Free Mini-Course

The Slav Defense – GM Damian Lemos

The Fianchetto System 3

The Fianchetto System 4

The 4-Qc2 Variation 5

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<”h1″ class="section-title section-title-”bold-center”">”Accelerate

Every World Champion played it. AlphaZero rediscovered it and quickly made it its favorite e4 opening.

Named nearly 500 years ago by a Spanish priest, the Ruy Lopez is THE classical chess opening.

If you don’t study it, you might never hit your true chess potential.

Sound over-the-top?

Mikhail Botvinnik claimed that the only reason the great Polugaevsky never challenged for the World Championship was because he didn’t play the Ruy Lopez, and so didn’t master positional play.

Due to the extension of the theory, this work focuses on all the lines after 1.e4 e5 2.Nf3 Nc6 3.Bb5 and black doesn’t play 3…a6. Lines with 3…a6 will be covered in Part 2, coming later.

Over 7 hours of training with Damian will redefine your Spanish Opening repertoire and will get you ready to play for an advantage against all kinds of rivals.

Damian Lemos is a grandmaster from Argentina with a peak rating of 2559 Elo.

In his lessons, Damian works closely with students to first identify the flaws and weaknesses in their games so that they can be properly evaluated and corrected.

Due to the extension of the theory, this work focuses on all the lines after 1.e4 e5 2.Nf3 Nc6 3.Bb5 and black doesn’t play 3…a6. Lines with 3…a6 will be covered in Part 2, coming later.

Over 7 hours of training with Damian will redefine your Spanish Opening repertoire and will get you ready to play for an advantage against all kinds of rivals.

The Slav Defense – Initial Position

f you’re looking for a chess opening for Black against 1.d4 which is solid, does not require an endless amount of theory to memorize and still offers decent chances to outplay your opponents, play the Slav Defense!

One thing that makes the Slav Defense so trendy in modern days is that even though opening theory continuously develops and incredibly strong engines frequently find novelties and new approaches, there is still no easy way for White to get an advantage against this opening.

Apart from a huge theory section which covers all reasonable setups for White to play against the Slav Defense, GM Damian Lemos shows how these ideas play out in practice through the analysis of instructive games, making sure you’re ready with the most powerful reply!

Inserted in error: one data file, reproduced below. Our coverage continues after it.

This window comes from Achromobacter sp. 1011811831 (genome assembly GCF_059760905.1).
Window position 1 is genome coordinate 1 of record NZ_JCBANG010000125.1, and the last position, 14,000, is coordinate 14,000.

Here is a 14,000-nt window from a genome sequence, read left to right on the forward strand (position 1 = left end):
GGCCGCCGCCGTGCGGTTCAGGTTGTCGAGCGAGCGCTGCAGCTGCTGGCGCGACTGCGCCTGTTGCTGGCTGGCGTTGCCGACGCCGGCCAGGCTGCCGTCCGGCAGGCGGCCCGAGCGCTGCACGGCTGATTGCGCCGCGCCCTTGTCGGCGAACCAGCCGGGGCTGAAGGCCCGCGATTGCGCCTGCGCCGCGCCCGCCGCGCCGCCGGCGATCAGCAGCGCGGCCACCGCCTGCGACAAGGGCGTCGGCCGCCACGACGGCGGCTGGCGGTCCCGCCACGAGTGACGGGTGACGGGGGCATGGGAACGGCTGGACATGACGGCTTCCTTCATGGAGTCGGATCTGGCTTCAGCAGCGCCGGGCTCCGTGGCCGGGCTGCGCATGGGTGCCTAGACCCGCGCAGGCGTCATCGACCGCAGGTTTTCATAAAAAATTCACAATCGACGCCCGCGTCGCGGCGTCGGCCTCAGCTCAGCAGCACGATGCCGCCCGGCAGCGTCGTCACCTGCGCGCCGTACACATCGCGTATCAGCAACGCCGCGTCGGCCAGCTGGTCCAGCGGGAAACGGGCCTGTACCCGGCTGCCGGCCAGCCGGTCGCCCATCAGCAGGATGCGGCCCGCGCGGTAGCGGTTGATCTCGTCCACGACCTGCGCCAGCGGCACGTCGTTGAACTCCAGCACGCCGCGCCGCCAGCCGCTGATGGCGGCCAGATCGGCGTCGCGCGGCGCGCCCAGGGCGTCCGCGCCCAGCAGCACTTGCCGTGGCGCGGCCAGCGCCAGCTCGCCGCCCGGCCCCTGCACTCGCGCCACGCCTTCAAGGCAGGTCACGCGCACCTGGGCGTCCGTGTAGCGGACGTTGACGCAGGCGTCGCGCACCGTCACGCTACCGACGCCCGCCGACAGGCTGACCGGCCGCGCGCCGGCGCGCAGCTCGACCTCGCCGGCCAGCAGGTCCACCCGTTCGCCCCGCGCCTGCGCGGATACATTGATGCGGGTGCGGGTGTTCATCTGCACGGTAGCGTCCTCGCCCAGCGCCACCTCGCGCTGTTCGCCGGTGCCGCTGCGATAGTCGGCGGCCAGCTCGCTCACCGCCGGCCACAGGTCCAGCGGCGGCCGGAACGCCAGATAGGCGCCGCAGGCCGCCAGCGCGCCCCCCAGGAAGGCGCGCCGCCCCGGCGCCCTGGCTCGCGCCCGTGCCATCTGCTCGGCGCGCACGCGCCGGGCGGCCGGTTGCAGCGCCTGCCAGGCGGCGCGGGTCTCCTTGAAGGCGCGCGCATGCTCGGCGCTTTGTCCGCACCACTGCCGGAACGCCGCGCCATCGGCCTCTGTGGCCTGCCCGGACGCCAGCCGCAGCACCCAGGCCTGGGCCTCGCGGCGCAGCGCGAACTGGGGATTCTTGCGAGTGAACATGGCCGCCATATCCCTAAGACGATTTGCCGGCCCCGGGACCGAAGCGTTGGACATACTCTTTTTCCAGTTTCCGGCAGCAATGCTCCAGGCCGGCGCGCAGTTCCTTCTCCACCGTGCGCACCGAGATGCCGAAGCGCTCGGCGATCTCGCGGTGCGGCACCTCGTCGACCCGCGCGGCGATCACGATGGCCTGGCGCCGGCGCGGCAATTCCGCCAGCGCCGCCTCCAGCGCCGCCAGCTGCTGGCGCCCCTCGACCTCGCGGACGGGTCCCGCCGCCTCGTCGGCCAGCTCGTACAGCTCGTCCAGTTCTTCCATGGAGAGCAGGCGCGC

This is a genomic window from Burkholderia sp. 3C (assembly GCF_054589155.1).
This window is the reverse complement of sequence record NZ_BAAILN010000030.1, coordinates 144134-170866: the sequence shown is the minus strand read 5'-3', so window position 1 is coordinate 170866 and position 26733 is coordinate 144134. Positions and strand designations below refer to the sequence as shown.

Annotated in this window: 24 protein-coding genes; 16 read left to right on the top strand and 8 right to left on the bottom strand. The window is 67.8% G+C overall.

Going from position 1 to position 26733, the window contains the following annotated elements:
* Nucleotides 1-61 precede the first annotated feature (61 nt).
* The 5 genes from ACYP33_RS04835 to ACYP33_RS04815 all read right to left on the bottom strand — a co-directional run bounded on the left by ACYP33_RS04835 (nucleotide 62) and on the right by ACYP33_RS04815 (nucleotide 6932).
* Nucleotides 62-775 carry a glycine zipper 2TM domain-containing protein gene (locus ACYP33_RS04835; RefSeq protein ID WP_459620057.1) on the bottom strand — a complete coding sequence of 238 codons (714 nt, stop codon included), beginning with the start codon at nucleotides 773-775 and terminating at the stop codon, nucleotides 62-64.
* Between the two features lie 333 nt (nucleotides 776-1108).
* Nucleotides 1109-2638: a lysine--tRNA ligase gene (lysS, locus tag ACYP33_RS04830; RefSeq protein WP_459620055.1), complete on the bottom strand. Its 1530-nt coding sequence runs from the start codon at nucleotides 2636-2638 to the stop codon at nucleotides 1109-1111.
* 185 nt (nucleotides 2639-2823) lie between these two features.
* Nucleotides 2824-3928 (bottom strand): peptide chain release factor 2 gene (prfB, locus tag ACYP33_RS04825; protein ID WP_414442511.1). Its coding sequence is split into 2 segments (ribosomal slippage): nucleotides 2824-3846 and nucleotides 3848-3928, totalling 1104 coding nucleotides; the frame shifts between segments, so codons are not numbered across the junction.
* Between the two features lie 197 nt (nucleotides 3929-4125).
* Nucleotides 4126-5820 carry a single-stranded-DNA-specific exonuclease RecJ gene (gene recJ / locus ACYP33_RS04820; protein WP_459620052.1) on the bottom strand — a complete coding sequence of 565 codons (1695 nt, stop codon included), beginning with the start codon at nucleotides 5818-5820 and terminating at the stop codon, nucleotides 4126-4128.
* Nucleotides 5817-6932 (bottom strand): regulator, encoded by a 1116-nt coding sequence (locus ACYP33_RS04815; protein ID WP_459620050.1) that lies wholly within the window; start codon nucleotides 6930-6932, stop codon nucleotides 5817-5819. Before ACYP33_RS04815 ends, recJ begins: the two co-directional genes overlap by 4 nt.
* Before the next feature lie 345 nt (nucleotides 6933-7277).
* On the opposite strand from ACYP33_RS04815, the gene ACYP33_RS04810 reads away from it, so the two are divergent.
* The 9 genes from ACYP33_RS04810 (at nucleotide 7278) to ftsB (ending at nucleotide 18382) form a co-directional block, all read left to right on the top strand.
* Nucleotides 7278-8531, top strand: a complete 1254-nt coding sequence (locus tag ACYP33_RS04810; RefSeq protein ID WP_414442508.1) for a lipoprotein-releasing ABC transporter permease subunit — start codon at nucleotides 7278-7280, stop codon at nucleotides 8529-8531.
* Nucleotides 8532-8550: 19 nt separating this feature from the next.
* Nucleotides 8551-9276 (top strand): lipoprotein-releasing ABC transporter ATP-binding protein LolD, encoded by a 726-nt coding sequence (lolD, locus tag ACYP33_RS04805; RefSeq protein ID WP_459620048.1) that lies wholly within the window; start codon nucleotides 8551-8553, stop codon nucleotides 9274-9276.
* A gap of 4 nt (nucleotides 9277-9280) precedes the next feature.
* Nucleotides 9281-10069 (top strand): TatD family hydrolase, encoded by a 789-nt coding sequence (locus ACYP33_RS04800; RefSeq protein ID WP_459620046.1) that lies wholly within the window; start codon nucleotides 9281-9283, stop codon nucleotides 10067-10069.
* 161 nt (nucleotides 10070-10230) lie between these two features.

The Fianchetto System

The move 4.g3 (diagram) leads to a relatively rare and harmless sideline which Black does not need to fear. It is usually played by Catalan/Reti players who do not want to enter the theoretical mainlines.

However, the setups with the bishop on g2 against the Slav Defense are only good for White if the Black light-squared bishop is boxed inside his own pawn chain (the positions where Black played an early …e6 before bringing the bishop out).

After 4.g3, Black easily manages to bring out his bishop to the active squares of f5 or g4. White’s bishop on g2, in contrast, usually bites on granite on the h1-a8 diagonal as Black has the solid b7-c6-d5 pawn chain.

Content Outline

  • Introduction: About this course

  • Chapter 1: The 4.Nbd2 Variation (1.d4 d5 2.c4 c6 3.Nf3 Nf6 4.Nbd2)
  • Chapter 2: The Fianchetto System (1.d4 d5 2.c4 c6 3.Nf3 Nf6 4.g3)
    • Part 1: 1.d4 d5 2.c4 c6 3.Nf3 Nf6 4.g3 – Sidelines
    • Part 2: 1.d4 d5 2.c4 c6 3.Nf3 Nf6 4.g3 – Mainlines
  • Chapter 3: The 4.Qc2 Variation (1.d4 d5 2.c4 c6 3.Nf3 Nf6 4.Qc2)
  • Chapter 4: The Exchange Variation (1.d4 d5 2.c4 c6 3.cxd5 cxd5)
    • Part 1: Introduction to the Exchange Variation
    • Part 2: 1.d4 d5 2.c4 c6 3.cxd5 cxd5 4.Nc3 Nf6 5.Bf4 Nc6 6.e3 Bg4 7.Be2 (1)
    • Part 3: 1.d4 d5 2.c4 c6 3.cxd5 cxd5 4.Nc3 Nf6 5.Bf4 Nc6 6.e3 Bg4 7.Be2 (2)
    • Part 4: 1.d4 d5 2.c4 c6 3.cxd5 cxd5 4.Nc3 Nf6 5.Bf4 Nc6 6.e3 Bg4 7.Nf3
    • Part 5: 1.d4 d5 2.c4 c6 3.cxd5 cxd5 4.Nc3 Nf6 5.Bf4 Nc6 6.e3 Bg4 7.Qb3 (1)
    • Part 6: 1.d4 d5 2.c4 c6 3.cxd5 cxd5 4.Nc3 Nf6 5.Bf4 Nc6 6.e3 Bg4 7.Qb3 (2)
    • Part 7: 1.d4 d5 2.c4 c6 3.cxd5 cxd5 4.Nc3 Nf6 5.Bf4 Nc6 6.e3 Bg4 7.Qb3 (3)
    • Part 8: 1.d4 d5 2.c4 c6 3.cxd5 cxd5 4.Nf3
  • Chapter 5: The 4.e3 Variation (1.d4 d5 2.c4 c6 3.Nf3 Nf6 4.e3)
    • Part 1: (1.d4 d5 2.c4 c6 3.Nf3 Nf6 4.e3 g6 5.Nc3 Bg7 6.Bd3)
    • Part 2: (1.d4 d5 2.c4 c6 3.Nf3 Nf6 4.e3 g6 5.Nc3 Bg7 6.Be2)
  • Chapter 6: The Two Knights Variation (1.d4 d5 2.c4 c6 3.Nf3 Nf6 4.Nc3)

GM Damian Lemos

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